I know in my head what I’d like to see – mindful interaction with the computer, making good things, focused collaboration, working on projects. Something that rises above drill and practice, clicking on stuff, or just watching. But what about chatting? Looking at email? What about playing “good” games? If you want technology literacy, does it matter if one student becomes fluent in making Wordles and another learns to program?

What’s the verb?
What is it that the student is doing that’s equivalent to reading? If you show language literacy by reading and writing, you show technology literacy by … what? Computing? Touching a mouse? Technologizing?

There’s something I’m trying to capture here that goes beyond the mere physical presence of a child sitting in front of a digital device. I really think this elusive concept is at the heart of what many have been struggling with as we all try to define “technology literacy.” Especially if we try to make the definition more than a checklist of skills.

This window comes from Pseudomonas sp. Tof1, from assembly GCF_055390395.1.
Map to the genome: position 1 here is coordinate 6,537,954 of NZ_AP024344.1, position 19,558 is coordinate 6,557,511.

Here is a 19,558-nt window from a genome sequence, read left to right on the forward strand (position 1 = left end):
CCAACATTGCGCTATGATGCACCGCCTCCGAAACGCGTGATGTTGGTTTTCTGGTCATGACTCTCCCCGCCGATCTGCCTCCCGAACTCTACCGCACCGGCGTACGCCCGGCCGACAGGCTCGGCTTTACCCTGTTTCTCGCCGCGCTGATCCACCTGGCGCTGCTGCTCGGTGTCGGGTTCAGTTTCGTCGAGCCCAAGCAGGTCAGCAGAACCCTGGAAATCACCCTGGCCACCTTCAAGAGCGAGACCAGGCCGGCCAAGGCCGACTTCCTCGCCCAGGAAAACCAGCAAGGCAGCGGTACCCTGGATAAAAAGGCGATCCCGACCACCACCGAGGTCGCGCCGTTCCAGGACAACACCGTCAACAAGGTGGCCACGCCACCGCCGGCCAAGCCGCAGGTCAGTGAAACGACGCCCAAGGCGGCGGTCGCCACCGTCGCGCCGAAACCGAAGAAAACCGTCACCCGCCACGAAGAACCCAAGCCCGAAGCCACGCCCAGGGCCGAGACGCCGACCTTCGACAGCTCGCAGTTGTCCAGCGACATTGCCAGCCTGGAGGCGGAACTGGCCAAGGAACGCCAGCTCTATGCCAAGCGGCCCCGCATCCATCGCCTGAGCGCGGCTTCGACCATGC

You can smell collaboration in the air (especially in middle school)
There are other pieces of Sustained Silent Reading that really don’t work for technology, like the “silent” part. Sustained Silent Computing sounds terrifying. When I think about the kind of collaborative technology experience I’d hope to see, the kind I’ve seen in too few classrooms, it’s anything but silent. It’s purposeful, joyful noise, and you can tell the difference. But how do you articulate that?

It’s simply not good enough to say, “I know it when I see it.” But I’m not sure what to call it without tying myself up in semantic knots.